Vue.js and Chart.js Weather API Example

Recently I was asked to add some fancy charts and graphs to an existing Wordpress website. In the past, my weapon of choice would be either jQuery or Angular.js for a task such as this, but I decided to try the popular Vue.js. Vue.js is a progressive javascript framework, which means it's extremely easy to add it to an existing website and get started. For this tutorial, I'm going to start with a simple HTML boilerplate file and add Vue.js at the bottom in a <script> tag. We'll hit the OpenWeatherMap API to get some weather data and chart the temperatures with Chart.js.

If you're new to Vue.js, I highly recommend going through their introduction guide first. It covers some important basics and the structure of a Vue application.

Vue.js and Chart.js Weather API Example ( view source )

Before we start, I want to note that Vue.js also has a CLI, which works similar to React's Create-React-App. The Vue CLI is great for JavaScript apps built with Vue.js from the beginning. For our purposes, however, we'll be adding Vue to an "existing site" and won't need to use the CLI. This also means we don't need to worry about any Webpack configurations or build/deploy commands.

Our existing HTML file looks like this:

<!doctype html>
<html>
  <head>
    <meta charset="utf-8">
    <meta http-equiv="x-ua-compatible" content="ie=edge">
    <title>Vue.js Example With Chart.js</title>
    <meta name="description" content="">
    <meta name="viewport" content="width=device-width, initial-scale=1, shrink-to-fit=no">
    <link rel="stylesheet" href="https://stackpath.bootstrapcdn.com/bootstrap/4.1.2/css/bootstrap.min.css" integrity="sha384-Smlep5jCw/wG7hdkwQ/Z5nLIefveQRIY9nfy6xoR1uRYBtpZgI6339F5dgvm/e9B" crossorigin="anonymous">
  </head>
  <body>
    <div id="app">
      <div class="container">
        <div class="my-5">
          <form>
            <div class="row">
              <div class="col-md-6 offset-md-3">
                <h5>Enter A City:</h5>
                <div class="input-group">
                  <input type="text" class="form-control">
                  <div class="input-group-append">
                    <button class="btn btn-outline-secondary" type="submit">Submit</button>
                  </div>
                </div>
              </div>
            </div>
          </form>
        </div>
        <div class="my-5">
          <div class="alert alert-info">
            Loading...
          </div>
          <div>
            <canvas id="myChart"></canvas>
          </div>
        </div>
      </div>
    </div>
  </body>
</html>

It's a simple HTML file with some Bootstrap grid and form elements. Imagine this being any existing website you'll need to work on.

Adding Vue.js and Chart.js

In order to use Vue.js and the other JavaScript tools, we'll need to add their <script> tags to our page. If you have access to the site's entire template, these can be added right after the </body> tag. If you don't want to load these scripts on every page of your site, they can be added to the bottom of whichever page you are working on.

<script src="https://cdn.jsdelivr.net/npm/vue"></script>
<script src="https://cdnjs.cloudflare.com/ajax/libs/moment.js/2.13.0/moment.min.js"></script>
<script src="https://cdnjs.cloudflare.com/ajax/libs/Chart.js/2.7.2/Chart.min.js"></script>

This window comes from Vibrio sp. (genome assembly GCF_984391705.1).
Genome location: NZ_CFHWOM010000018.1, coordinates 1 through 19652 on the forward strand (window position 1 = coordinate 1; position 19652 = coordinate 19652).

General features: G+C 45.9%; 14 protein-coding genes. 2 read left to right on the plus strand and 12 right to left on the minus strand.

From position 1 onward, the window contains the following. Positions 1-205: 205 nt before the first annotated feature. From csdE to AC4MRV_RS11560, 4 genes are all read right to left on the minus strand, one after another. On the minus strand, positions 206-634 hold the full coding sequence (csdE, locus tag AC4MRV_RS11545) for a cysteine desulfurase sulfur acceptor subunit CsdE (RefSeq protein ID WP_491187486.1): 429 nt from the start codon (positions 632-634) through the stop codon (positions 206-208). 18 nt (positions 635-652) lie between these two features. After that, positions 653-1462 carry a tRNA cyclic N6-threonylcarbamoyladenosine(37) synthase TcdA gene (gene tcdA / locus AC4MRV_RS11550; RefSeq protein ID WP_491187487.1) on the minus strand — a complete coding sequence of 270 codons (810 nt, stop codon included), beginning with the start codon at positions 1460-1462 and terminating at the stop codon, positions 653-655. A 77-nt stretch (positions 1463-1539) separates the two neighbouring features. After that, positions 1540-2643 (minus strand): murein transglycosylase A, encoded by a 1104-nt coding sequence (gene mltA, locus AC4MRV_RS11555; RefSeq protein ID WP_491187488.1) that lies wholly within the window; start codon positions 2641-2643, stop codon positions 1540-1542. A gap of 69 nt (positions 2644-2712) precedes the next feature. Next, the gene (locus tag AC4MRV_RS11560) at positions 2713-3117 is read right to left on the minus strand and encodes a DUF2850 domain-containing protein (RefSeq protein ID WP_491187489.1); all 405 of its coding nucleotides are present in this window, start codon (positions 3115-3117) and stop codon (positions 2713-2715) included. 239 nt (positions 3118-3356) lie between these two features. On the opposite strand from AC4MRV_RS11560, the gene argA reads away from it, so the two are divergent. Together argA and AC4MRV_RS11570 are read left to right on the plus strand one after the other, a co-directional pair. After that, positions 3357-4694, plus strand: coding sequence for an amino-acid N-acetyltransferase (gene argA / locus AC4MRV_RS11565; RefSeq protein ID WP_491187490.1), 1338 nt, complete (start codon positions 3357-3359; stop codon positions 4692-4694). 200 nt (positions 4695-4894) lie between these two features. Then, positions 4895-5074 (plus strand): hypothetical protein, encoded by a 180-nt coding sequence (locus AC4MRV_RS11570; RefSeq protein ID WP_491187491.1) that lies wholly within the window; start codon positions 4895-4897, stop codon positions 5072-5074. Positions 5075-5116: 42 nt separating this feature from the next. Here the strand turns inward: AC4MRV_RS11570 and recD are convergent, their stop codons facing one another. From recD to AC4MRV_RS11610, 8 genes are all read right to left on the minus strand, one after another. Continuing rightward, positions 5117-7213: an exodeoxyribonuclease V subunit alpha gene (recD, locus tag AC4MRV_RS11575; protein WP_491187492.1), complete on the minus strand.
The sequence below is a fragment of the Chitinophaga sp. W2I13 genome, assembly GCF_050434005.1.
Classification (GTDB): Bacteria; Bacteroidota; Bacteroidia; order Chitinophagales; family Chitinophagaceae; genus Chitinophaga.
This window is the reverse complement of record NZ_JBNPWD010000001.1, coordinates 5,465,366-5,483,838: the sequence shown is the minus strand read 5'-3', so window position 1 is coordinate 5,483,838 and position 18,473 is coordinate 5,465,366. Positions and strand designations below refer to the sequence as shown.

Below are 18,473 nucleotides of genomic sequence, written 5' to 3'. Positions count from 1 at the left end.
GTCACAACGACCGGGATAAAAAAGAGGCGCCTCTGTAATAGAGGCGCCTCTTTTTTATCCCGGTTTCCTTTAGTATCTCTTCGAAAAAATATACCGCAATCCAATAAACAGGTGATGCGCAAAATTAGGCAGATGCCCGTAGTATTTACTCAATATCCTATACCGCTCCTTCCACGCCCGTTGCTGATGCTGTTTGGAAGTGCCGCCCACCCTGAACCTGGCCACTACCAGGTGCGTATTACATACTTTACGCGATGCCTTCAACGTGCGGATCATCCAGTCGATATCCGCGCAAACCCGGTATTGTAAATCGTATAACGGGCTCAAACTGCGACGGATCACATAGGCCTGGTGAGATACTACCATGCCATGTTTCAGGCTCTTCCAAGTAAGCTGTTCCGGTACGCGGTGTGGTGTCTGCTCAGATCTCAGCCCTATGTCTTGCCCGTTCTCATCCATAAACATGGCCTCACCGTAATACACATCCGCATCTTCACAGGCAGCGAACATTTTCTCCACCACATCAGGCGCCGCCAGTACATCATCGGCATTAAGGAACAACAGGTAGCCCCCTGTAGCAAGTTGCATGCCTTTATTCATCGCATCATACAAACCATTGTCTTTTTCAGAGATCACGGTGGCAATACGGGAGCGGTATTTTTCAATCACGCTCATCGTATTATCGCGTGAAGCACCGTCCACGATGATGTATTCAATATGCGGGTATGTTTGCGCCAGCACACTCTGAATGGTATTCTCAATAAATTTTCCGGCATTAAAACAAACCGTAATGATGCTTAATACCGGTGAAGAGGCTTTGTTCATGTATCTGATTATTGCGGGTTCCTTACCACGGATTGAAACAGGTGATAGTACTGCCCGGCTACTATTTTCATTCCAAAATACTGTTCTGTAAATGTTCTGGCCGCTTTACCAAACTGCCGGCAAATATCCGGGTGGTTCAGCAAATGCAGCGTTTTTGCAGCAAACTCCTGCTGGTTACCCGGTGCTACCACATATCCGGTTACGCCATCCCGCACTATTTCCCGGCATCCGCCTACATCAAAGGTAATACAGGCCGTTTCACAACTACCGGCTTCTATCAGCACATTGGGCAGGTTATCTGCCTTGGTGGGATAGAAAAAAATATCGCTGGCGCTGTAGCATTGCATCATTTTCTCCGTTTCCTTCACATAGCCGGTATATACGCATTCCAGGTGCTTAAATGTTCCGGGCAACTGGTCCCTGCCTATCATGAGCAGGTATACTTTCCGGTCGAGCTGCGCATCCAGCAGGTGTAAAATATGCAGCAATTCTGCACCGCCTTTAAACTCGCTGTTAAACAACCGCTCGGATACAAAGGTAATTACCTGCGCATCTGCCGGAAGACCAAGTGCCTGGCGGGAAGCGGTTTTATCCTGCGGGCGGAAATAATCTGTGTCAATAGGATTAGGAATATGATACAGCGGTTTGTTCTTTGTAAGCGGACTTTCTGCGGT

<script src="https://cdnjs.cloudflare.com/ajax/libs/axios/0.18.0/axios.min.js"></script>
<script src="main.js"></script>

Here we load Vue.js, Moment.js for date/time formatting, Chart.js, Axios to make our API requests, and main.js which will contain our own code. Note that these scripts are loaded one by one, which isn't ideal. One of the benefits of using the Vue CLI is the ability to bundle all the necessary JavaScript files and optimize loading, but we don't always have that luxury when working with old websites.

Using Axios to get weather data from the API

The first step of this app is getting some weather data from the OpenWeatherMap API. I chose to use the 5 day forecast since it's available on the free tier. You can sign up for free with OpenWeatherMap to get your own appid key, which is needed at the end of every query.

In our main.js we'll initialize our Vue app and create a method to get our data.

var app = new Vue({
  el: "#app",
  data: {
    chart: null,
    city: "",
    dates: [],
    temps: [],
    loading: false,
    errored: false
  },
  methods: {
    getData: function() {

      this.loading = true;

      axios
        .get("https://api.openweathermap.org/data/2.5/forecast", {
          params: {
            q: this.city,
            units: "imperial",
            appid: "Your OpenWeatherMap Key here"
          }
        })
        .then(response => {
          console.log(response)
        })
        .catch(error => {
          console.log(error);
          this.errored = true;
        })
        .finally(() => (this.loading = false));
    }
  }
});

The getData method contains the Axios query we'll be making. The only missing field we need is this.city which we'll need from the form. Let's hook up our HTML to this Vue app.

<!doctype html>
<html>
  <head>
    <meta charset="utf-8">
    <meta http-equiv="x-ua-compatible" content="ie=edge">
    <title>Vue.js Example With Chart.js</title>
    <meta name="description" content="">
    <meta name="viewport" content="width=device-width, initial-scale=1, shrink-to-fit=no">
    <link rel="stylesheet" href="https://stackpath.bootstrapcdn.com/bootstrap/4.1.2/css/bootstrap.min.css" integrity="sha384-Smlep5jCw/wG7hdkwQ/Z5nLIefveQRIY9nfy6xoR1uRYBtpZgI6339F5dgvm/e9B" crossorigin="anonymous">
  </head>
  <body>
    <div id="app">
      <div class="container">
        <div class="my-5">
          <form v-on:submit.prevent="getData">
            <div class="row">
              <div class="col-md-6 offset-md-3">
                <h5>Enter A City:</h5>
                <div class="input-group">
                  <input type="text" class="form-control" v-model="city">
                  <div class="input-group-append">
                    <button class="btn btn-outline-secondary" type="submit">Submit</button>
                  </div>
                </div>
              </div>
            </div>
          </form>
        </div>
        <div class="my-5">
          <div class="alert alert-info" v-show="loading">
            Loading...
          </div>
          <div v-show="chart != null">
            <canvas id="myChart"></canvas>
          </div>
        </div>
      </div>
    </div>
  </body>
  <script src="https://cdn.jsdelivr.net/npm/vue"></script>